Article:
Rwanda's Amavubi Stars find themselves drawn with a country that has proved to be a thorn in their flesh once too many times. Uganda has been victorious in three consecutive CECAFA finals against Rwanda - in 2003, 2009 and 2011.
While this is not agonising, more pain comes in the fact that in 2005 and 2007, Rwanda still managed to reach the final, but lost to Ethiopia and Sudan respectively. This means that in recent years, Rwanda holds a record for the 'best losing finalist'.
Uganda Cranes have won Africa's oldest regional football competition a record 13 times, while Rwanda, despite the usual high hopes and expectation from the fans, have won it just once, in 1999 when it was held in Kigali for the first time-It was Rwanda B that triumphed over Kenya.
A fixture between the Amavubi and the Cranes, be it a friendly or a competitive game, is ultimately the most mouthwatering clash in the region, drawing from a historic rivalry that has sometimes gone beyond the pitch.
Yet in this year's CECAFA Cup, both nations find themselves drawn in the same group - Group C, alongside Eritrea and Sudan. A win to whichever side in the cup's first game on Wednesday next week will be a massive boost.
Much as Uganda has mostly emerged on top in these fixtures, last week's friendly in Namboole Stadium shone light on Rwanda's intentions. It's out to prove a point that gone are the days when Uganda simply walked over the fixture.
Rwanda played that game with intent to win. On the other hand, Uganda was mostly on its back foot, mostly, playing with respect. This friendly game gave a glimpse of what we should expect in Wednesday's game.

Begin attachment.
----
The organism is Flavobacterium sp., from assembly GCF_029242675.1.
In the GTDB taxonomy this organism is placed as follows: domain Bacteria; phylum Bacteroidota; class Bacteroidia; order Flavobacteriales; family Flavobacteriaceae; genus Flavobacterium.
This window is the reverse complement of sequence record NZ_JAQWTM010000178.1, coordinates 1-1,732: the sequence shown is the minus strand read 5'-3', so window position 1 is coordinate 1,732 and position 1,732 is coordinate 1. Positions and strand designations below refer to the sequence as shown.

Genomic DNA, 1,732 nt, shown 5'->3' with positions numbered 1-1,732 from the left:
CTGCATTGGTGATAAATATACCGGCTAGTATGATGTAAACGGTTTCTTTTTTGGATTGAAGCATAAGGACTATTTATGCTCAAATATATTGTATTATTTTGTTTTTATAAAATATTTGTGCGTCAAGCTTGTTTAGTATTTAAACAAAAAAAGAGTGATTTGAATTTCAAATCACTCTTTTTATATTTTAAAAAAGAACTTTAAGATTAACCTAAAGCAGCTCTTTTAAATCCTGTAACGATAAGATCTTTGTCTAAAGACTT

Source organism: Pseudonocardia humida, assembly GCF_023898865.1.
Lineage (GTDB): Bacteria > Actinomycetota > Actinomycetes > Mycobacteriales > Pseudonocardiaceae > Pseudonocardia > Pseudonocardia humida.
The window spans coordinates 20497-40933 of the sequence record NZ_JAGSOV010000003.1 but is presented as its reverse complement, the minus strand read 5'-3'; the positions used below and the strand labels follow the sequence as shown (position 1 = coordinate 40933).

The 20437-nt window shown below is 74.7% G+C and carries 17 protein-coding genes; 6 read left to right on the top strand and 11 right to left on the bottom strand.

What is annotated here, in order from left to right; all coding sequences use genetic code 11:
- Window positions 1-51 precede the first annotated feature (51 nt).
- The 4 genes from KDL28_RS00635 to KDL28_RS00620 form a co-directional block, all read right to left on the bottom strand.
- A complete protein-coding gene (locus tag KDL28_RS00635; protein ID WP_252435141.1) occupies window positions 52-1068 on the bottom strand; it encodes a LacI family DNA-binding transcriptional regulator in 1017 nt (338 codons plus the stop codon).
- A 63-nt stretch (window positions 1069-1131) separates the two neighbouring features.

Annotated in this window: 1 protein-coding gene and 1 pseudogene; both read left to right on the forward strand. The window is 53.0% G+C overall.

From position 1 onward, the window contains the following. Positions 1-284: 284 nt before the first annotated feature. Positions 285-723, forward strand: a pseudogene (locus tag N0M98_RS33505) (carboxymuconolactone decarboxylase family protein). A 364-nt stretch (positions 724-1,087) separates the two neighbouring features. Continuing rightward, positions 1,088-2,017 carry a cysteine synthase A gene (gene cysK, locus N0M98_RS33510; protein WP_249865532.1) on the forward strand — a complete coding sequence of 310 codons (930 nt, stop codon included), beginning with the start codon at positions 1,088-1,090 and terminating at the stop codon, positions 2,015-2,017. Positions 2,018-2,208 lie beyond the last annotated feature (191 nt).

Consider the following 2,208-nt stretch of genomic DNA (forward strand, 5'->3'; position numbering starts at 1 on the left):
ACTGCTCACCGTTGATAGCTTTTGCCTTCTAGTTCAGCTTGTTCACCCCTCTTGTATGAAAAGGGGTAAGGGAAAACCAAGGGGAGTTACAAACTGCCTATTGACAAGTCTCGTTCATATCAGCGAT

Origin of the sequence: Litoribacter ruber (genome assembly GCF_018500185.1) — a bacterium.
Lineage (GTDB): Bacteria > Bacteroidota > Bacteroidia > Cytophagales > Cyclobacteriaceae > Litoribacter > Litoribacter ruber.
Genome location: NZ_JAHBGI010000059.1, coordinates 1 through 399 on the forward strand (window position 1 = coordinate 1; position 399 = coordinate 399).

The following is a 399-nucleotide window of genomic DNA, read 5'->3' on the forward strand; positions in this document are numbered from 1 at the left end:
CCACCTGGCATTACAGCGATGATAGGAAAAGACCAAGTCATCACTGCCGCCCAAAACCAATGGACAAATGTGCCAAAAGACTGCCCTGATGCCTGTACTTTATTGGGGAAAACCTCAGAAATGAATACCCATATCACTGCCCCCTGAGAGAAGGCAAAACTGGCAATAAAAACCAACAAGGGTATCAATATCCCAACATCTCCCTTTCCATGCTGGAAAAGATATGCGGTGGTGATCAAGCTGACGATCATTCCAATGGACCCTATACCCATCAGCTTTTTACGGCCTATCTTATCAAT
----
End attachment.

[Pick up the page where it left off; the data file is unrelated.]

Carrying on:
Yet, the epic may not be about the footballers, but the coaches. Amavubi's Eric Nshimiyimana was appointed the new coach of Amavubi, replacing Milutin Micho Sredojevic, who was fired after a streak of poor results.
Micho was snapped by Uganda as The Cranes head coach, a job he took with both hands, helping Uganda to qualify for African Nations Championship 2014 in South Africa.
Micho told Ugandan press that his motive is "not to revenge" against Rwanda - although I think that is more of talk than reality.
Nshimiyimana on the hand must prove that he deserves the job - so it might not be surprising to see a bit of hot air off the pitch during the competition.
Much as Rwanda and Uganda are the highlights in Group C, a shocker from either Eritrea or Sudan is quite possible.
Eritrea may be the fodder side, but it's hard to tell whether Sudan, a three times champion, will be a walk over.
That said, Rwanda has to kick the monkey off its back and prove that it has what it takes to win this trophy, seeing as it's the biggest chance they have for silverware after failing to qualify for other tournaments.